The 7-Layer Virtualization Model
A deep dive into all forms of virtualization.
- By Dan Kusnetzky
My Virtualization Review
colleague, Tom Fenton, just published a tongue-in-cheek article
that's a wonderful springboard to a deeper and fuller discussion of virtualization as a whole.
Tom's article humorously discusses how to describe what virtualization is and does to someone -- his Mom, in this case -- who's not all that familiar with technology. It could leave the impression, however, that virtualization is just the use of virtual machine (VM) software. VM software is just one of five things found in the virtual processing layer of my model of virtualization. There are seven layers in this model. The model is described in greater detail in my 2011 O'Reilly Media book, "Virtualization: A Manager's Guide," if you care to read more.
Virtualization is an approach that was developed by the pioneers of computing systems, IBM and Boroughs (now Unisys) back in the ancient days of computing, the 1960s. It involved using unused computing resources to create an artificial, but useful, view of system capabilities. Let's walk through the layers to see what they do:
Virtualization Layer 1:
Allows applications to work with remote client devices without change, even though those remote devices were never been thought of or available when the application was written. This is called access virtualization.
XenDesktop from Citrix is an example of products that work in this layer of virtualization.
Virtualization Layer 2: Allows applications written for one OS version or OS to happily execute in another environment; this environment can be a new OS version or an entirely different OS. This is called application virtualization. This type of software would make it possible for an application written for Windows XP to work just fine on Windows 7 or Windows 8. AppZero fits into this layer of virtualization, as does XenApp from Citrix, App-V from Microsoft and VMware ThinApp.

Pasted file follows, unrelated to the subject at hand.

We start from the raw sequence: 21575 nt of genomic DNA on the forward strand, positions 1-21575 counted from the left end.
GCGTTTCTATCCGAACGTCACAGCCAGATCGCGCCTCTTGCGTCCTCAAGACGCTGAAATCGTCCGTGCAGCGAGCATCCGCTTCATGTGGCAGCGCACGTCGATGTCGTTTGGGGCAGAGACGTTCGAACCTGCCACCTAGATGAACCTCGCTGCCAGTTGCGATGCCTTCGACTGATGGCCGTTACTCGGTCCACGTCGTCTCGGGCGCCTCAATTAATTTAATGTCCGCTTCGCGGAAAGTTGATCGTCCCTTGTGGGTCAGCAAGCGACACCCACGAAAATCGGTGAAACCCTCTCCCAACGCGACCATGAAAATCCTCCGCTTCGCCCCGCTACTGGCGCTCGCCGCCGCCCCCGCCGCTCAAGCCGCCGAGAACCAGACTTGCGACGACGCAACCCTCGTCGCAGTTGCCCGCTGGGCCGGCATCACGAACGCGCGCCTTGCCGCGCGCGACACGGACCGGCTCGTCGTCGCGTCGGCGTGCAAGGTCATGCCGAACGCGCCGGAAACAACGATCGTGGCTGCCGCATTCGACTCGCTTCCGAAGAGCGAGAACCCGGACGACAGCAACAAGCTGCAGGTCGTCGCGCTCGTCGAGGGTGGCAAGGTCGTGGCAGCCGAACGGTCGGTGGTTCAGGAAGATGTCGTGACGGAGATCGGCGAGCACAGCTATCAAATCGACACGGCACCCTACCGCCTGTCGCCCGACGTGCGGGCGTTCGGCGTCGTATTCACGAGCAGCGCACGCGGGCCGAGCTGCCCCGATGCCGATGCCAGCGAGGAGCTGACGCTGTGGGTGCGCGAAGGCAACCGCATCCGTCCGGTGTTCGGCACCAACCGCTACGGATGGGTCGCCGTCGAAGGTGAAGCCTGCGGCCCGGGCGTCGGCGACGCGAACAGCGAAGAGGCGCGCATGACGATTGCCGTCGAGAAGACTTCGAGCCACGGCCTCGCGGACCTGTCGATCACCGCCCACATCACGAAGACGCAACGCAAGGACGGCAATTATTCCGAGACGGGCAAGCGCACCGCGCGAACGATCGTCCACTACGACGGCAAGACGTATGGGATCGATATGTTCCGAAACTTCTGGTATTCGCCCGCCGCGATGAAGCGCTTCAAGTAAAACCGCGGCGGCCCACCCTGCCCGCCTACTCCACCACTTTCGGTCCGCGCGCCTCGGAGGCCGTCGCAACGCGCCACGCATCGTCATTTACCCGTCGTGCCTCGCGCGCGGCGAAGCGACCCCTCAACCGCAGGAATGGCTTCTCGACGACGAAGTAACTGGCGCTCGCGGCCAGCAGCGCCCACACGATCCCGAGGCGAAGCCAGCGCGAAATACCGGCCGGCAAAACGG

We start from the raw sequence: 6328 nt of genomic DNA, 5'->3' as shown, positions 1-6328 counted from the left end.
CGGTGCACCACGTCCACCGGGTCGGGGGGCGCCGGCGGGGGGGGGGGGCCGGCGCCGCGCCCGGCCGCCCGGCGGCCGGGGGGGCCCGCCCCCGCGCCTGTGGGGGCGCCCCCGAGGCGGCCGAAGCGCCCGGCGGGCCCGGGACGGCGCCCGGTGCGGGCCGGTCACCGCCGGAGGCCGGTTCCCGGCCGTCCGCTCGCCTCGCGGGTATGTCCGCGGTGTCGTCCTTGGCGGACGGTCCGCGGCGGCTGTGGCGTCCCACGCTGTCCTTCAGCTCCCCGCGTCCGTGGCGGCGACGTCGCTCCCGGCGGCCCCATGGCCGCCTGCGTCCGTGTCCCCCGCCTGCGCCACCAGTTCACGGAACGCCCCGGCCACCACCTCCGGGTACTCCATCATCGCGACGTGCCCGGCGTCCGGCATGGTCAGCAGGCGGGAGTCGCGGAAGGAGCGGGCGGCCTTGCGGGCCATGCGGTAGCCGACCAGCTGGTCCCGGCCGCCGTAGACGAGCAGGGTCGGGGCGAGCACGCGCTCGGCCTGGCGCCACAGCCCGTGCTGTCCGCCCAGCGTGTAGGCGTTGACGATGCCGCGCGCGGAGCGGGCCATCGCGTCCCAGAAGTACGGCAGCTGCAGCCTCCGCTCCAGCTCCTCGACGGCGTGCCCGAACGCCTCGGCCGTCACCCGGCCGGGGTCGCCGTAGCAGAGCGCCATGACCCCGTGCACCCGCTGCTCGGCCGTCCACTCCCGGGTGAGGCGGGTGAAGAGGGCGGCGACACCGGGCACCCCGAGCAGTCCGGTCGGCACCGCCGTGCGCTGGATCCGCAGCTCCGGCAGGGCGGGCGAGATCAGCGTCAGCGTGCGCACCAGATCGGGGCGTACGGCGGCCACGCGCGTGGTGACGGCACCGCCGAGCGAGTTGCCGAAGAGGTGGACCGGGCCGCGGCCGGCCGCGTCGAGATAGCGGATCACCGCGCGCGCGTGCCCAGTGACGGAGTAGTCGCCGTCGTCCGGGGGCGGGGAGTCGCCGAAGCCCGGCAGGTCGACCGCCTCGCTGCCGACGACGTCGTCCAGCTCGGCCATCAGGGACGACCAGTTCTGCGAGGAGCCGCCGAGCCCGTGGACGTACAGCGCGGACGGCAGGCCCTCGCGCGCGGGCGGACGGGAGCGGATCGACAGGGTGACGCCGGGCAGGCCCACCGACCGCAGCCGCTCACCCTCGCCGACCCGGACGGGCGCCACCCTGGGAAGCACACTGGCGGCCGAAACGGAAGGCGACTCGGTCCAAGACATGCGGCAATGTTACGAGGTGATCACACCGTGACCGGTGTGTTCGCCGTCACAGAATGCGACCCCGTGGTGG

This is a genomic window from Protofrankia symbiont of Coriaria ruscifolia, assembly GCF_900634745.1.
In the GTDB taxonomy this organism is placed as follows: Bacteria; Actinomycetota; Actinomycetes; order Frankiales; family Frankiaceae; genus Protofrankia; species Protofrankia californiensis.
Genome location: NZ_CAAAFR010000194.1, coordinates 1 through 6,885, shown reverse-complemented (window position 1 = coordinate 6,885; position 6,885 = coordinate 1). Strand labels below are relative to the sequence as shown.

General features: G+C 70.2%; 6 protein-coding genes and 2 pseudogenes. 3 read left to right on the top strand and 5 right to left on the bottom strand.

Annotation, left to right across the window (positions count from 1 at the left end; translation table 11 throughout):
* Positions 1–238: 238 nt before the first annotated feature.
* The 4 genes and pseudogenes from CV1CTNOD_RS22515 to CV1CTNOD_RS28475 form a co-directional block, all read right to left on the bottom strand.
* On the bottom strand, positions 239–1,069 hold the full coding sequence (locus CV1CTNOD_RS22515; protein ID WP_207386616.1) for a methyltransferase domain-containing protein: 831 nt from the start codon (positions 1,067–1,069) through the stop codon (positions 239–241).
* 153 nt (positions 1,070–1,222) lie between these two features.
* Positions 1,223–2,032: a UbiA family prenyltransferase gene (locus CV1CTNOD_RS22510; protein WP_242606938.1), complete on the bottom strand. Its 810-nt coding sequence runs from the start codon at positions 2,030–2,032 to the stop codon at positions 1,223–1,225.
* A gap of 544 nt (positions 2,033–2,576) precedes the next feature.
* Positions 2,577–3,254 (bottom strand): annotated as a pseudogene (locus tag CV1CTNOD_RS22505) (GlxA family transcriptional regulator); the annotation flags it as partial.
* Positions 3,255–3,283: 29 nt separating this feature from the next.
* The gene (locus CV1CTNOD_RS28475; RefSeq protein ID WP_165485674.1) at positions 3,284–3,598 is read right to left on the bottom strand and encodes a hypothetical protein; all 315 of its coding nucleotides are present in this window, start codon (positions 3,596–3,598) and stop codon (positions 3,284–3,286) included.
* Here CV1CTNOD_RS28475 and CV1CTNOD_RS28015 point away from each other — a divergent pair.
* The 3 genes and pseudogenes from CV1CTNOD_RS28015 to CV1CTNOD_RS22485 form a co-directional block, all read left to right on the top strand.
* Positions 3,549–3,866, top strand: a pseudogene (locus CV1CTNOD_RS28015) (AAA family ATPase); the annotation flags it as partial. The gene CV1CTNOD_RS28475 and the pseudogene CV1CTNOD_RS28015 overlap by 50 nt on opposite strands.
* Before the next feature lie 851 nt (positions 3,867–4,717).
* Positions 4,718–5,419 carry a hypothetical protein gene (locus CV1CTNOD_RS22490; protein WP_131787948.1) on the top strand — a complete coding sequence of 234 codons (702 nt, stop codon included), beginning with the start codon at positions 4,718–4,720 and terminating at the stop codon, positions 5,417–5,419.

Virtualization Layer 3:
Allows one system to support workloads as if it was many systems, or allows one workload to run across many systems as if it was a single computing resource. This is called processing virtualization
. VM software is one of five different types of software that live at this layer. One of today's hottest catch phrases, software-defined datacenter (SDDC), is basically the use of this type of software, combined with a couple of other virtualization layers. Citrix XenServer, Microsoft Hyper-V and VMware vServer are all examples of VM software that lives in this layer of virtualization. Adaptive Computing Moab and IBM Platform Computing LSF are both examples of cluster managers that also live at this layer of virtualization.
Virtualization Layer 4: Allows workloads to access storage without having to know where the data is stored, what type of device is storing the data, or whether the storage is attached directly to the system hosting the workload, to a storage server just down the LAN, or to storage in the cloud. This is called storage virtualization. Another one of today's most talked-about catch phrases, software-defined storage (SDS), is an example of this technology. Open-E DSS, Sanbolic clustered storage, DataCore SANsymphony-V and VMware VSAN are examples of storage virtualization technology.
Virtualization Layer 5:
Allows systems to work with other systems safely and securely, without having to care too much about the details of the underlying network. This is called network virtualization
. Yet another current catchphrase, software-defined networking (SDN), is an implementation of network virtualization. Products that offer network virtualization include the Cisco Extensible Network Controller (XNC) and Juniper Contrail.
Virtualization Layer 6: Allows IT administrators and operators to easily monitor and manage virtual environments across boundaries. The boundaries can include the physical location of systems; OSes in use; applications or workloads in use; network topology; storage implementation; and how client systems connect to the applications. This is called management of virtualized environments in the model. This, by the way, is an important part of SDN, SDS and SDDC. A whole host of companies, including AppNeta, BMC, CA, HP and IBM, offer management and monitoring software.
Virtualization Layer 7: Monitors and protects all of the other layers of virtualization so that only authorized use can be made of the resources. Yes, this is called security for virtualized environments in the model. As with management of virtualized environments, this layer is an important part of SDN, SDS and SDDC. Bitdefender, Kaspersky, TrendMicro, McAfee and many others play in this area of the virtualization market.
Thanks, Tom, for making me smile and for giving me an opportunity to delve into one of my favorite topics!
Daniel Kusnetzky, a reformed software engineer and product manager, founded Kusnetzky Group LLC in 2006. He's literally written the book on virtualization and often comments on cloud computing, mobility and systems software. He has been a business unit manager at a hardware company and head of corporate marketing and strategy at a software company.